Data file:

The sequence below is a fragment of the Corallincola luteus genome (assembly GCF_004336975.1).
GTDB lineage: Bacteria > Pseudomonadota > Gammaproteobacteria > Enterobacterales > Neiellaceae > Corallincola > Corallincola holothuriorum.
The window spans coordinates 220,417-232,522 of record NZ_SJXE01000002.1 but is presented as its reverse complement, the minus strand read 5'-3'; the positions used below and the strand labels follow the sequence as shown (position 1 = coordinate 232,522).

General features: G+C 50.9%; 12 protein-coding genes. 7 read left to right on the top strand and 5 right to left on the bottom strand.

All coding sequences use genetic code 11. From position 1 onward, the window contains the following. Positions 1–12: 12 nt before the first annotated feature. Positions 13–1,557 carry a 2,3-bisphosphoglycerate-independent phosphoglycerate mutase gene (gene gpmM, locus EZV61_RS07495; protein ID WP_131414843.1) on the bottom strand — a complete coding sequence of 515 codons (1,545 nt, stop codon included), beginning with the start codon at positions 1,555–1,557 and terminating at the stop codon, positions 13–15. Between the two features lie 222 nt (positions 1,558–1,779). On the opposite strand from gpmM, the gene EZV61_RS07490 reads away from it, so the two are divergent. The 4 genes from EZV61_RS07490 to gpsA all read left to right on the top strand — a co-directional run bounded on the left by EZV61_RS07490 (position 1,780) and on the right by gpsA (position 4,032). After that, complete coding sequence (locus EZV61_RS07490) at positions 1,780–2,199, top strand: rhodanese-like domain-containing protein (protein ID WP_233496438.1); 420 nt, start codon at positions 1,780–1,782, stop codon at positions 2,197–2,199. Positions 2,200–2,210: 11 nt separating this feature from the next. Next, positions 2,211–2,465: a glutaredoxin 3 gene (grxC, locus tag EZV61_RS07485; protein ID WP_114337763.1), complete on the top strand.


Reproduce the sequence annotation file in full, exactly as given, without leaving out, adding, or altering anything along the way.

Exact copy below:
The sequence below is a fragment of the Corallincola luteus genome (assembly GCF_004336975.1).
GTDB lineage: Bacteria > Pseudomonadota > Gammaproteobacteria > Enterobacterales > Neiellaceae > Corallincola > Corallincola holothuriorum.
The window spans coordinates 220,417-232,522 of record NZ_SJXE01000002.1 but is presented as its reverse complement, the minus strand read 5'-3'; the positions used below and the strand labels follow the sequence as shown (position 1 = coordinate 232,522).

General features: G+C 50.9%; 12 protein-coding genes. 7 read left to right on the top strand and 5 right to left on the bottom strand.

All coding sequences use genetic code 11. From position 1 onward, the window contains the following. Positions 1–12: 12 nt before the first annotated feature. Positions 13–1,557 carry a 2,3-bisphosphoglycerate-independent phosphoglycerate mutase gene (gene gpmM, locus EZV61_RS07495; protein ID WP_131414843.1) on the bottom strand — a complete coding sequence of 515 codons (1,545 nt, stop codon included), beginning with the start codon at positions 1,555–1,557 and terminating at the stop codon, positions 13–15. Between the two features lie 222 nt (positions 1,558–1,779). On the opposite strand from gpmM, the gene EZV61_RS07490 reads away from it, so the two are divergent. The 4 genes from EZV61_RS07490 to gpsA all read left to right on the top strand — a co-directional run bounded on the left by EZV61_RS07490 (position 1,780) and on the right by gpsA (position 4,032). After that, complete coding sequence (locus EZV61_RS07490) at positions 1,780–2,199, top strand: rhodanese-like domain-containing protein (protein ID WP_233496438.1); 420 nt, start codon at positions 1,780–1,782, stop codon at positions 2,197–2,199. Positions 2,200–2,210: 11 nt separating this feature from the next. Next, positions 2,211–2,465: a glutaredoxin 3 gene (grxC, locus tag EZV61_RS07485; protein ID WP_114337763.1), complete on the top strand.